The RMS resignation was inevitable and right, but at the same time very sad.

Things can be right and sad at the same time. We can feel empathy while knowing this was necessary.

For people celebrating, we understand why. For those feeling sad about it, it's okay to feel sad too, but we all knew it had to happen.

@emacsen I'm having a bit of difficulty understanding the part around sadness. This is like 20 years of (only 5 I've observed) people railing for this to happen. I'm a proponent of restorative justice (I actually do want him to begin going to therapy to work on his empathy skills) but he willingly did a lot

@jalcine RMS's work, ethic and philosphy changed my life. If not for RMS, there is a significant chance I would be dead.

It was partly the Free Software ethics, but the work itself. He didn't just ask for a better world, he created it. For me as a teenager, that was a revolutionary idea- that I could personally change the world in that way. I didn't need permission from some company or government. I didn't need to protest, I could simply do it!

(...)

@emacsen isn't that borderline idolatry to a point? Like I understand that's what he did but it's the work, not HIM, that seemed to have an impact on you.

Not being able to disassociate those two also demerits all of the other people who supported and contributed to the mission during those days as well.

@jalcine @emacsen Speaking as someone who graduated college into Linux I would say that Linux and Free Software became my religion even moreso than being Lutheran. My wife joked that my religion was Getting Things Done and Linux and she wasn't far off. They both taught me a different way of thinking about the world that profoundly changed how I interacted with the world.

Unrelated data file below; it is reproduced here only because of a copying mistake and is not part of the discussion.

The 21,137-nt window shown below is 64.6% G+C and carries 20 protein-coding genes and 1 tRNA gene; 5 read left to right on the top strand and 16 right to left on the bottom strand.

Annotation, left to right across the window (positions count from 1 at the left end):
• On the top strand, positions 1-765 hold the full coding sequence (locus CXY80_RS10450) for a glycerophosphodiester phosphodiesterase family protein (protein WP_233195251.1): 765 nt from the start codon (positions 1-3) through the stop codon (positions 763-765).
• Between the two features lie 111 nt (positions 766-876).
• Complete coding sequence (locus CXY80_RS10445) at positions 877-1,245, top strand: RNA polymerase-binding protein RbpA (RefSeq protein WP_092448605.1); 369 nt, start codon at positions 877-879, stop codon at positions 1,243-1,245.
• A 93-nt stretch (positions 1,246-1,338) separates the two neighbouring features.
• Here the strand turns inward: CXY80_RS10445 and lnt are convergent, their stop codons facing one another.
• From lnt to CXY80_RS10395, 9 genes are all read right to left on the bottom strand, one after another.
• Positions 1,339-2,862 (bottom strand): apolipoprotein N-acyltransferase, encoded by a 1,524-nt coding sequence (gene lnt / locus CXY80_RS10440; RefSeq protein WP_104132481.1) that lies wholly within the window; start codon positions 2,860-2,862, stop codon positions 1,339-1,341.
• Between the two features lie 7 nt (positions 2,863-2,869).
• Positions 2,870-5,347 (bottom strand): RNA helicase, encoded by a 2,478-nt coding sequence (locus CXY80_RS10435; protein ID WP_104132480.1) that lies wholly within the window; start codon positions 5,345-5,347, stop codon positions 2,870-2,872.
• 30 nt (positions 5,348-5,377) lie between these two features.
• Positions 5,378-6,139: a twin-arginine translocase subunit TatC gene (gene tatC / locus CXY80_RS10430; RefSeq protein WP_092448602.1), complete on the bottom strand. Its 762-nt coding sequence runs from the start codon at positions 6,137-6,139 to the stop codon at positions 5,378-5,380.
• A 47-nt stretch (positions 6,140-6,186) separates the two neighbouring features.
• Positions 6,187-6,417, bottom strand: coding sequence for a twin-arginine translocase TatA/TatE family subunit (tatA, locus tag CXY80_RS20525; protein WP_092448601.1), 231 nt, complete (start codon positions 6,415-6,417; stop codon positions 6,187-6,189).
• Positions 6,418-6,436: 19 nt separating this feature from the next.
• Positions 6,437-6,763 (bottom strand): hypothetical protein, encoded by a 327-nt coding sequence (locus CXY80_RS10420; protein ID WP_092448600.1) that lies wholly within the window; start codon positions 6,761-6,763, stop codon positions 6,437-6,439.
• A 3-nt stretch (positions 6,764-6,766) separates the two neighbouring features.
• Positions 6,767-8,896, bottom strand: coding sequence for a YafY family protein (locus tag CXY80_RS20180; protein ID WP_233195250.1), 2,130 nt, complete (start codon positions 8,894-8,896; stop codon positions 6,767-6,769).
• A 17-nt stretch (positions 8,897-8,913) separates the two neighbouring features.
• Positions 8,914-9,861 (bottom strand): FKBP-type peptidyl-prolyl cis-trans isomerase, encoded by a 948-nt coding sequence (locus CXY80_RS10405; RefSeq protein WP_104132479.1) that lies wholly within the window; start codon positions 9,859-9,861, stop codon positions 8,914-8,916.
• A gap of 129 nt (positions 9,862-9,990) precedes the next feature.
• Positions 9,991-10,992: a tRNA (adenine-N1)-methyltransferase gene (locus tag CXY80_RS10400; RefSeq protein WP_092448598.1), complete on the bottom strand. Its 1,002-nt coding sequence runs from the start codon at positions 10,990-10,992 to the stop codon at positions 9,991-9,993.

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@craigmaloney @jalcine The same. I'm Jewish, proudly so. It's intrinsically a part of who and what I am.

To me, Free Software is even more important than my Judaism.

RMS codified much of those ethics into a comprehensive whole.

I wish he had been able to see that he was harming others these ways. It's purely speculative on my part but I think if he had been younger, he might have.

He didn't, and he hurt people. He's harmed people. Its so awful :(

@emacsen @craigmaloney @jalcine I have been repeatedly thinking our community is going to be wrestling with this, in much of the same way a church has to wrestle with a once loved priest/pastor/rabbi who had to be made to leave.

Were definitely going to be stronger for it, but lots of soul searching; tentative steps ; and strange mixes of emotion ahead. Some people's faith may be shaken a bit.

@emacsen @craigmaloney @jalcine For those of us who thought of free software as an ethical or political position close to our hearts; a tectonic plate just shifted.

@emacsen @craigmaloney @jalcine There probably HONESTLY was some idolatry of Stallman; or some form of it.

Easy to do, when your pseudo political-ethical movement is built on idealism; and has a founder who has committed their life more or less to it.

That might be a mistake to be learned from. There certainly has been some chatter about free software sans rockstars/leaders in recent days.

@trashheap @emacsen @craigmaloney I will say that with regards to activism, the easiest way to kill it to make it central to a singular person (or a set of them). The ideals have to live PAST the person. Otherwise, it's a pseudo-religion.

This is something I've seen and observed in other forms of activism.

@jalcine @emacsen @craigmaloney Very much agreed. If free software can't move beyond stallman, then it was never what many of us wanted in the first place.

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